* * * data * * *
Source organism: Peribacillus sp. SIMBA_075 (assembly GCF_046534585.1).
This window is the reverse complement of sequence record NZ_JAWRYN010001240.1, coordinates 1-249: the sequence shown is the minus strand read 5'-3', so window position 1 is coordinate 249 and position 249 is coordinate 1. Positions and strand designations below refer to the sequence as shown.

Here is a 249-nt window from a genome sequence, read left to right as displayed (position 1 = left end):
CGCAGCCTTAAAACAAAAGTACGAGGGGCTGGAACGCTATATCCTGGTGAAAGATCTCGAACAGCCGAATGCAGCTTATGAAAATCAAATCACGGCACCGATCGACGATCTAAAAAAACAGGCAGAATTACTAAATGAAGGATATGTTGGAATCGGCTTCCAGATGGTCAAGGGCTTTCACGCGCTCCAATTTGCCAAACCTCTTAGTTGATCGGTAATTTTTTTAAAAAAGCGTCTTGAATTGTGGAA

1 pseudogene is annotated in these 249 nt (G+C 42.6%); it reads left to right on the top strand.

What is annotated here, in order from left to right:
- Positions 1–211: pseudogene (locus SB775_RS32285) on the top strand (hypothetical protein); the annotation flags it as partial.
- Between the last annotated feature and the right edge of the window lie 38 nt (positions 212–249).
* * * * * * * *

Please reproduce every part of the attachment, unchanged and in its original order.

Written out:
Source organism: Peribacillus sp. SIMBA_075 (assembly GCF_046534585.1).
This window is the reverse complement of sequence record NZ_JAWRYN010001240.1, coordinates 1-249: the sequence shown is the minus strand read 5'-3', so window position 1 is coordinate 249 and position 249 is coordinate 1. Positions and strand designations below refer to the sequence as shown.

Here is a 249-nt window from a genome sequence, read left to right as displayed (position 1 = left end):
CGCAGCCTTAAAACAAAAGTACGAGGGGCTGGAACGCTATATCCTGGTGAAAGATCTCGAACAGCCGAATGCAGCTTATGAAAATCAAATCACGGCACCGATCGACGATCTAAAAAAACAGGCAGAATTACTAAATGAAGGATATGTTGGAATCGGCTTCCAGATGGTCAAGGGCTTTCACGCGCTCCAATTTGCCAAACCTCTTAGTTGATCGGTAATTTTTTTAAAAAAGCGTCTTGAATTGTGGAA

1 pseudogene is annotated in these 249 nt (G+C 42.6%); it reads left to right on the top strand.

What is annotated here, in order from left to right:
- Positions 1–211: pseudogene (locus SB775_RS32285) on the top strand (hypothetical protein); the annotation flags it as partial.
- Between the last annotated feature and the right edge of the window lie 38 nt (positions 212–249).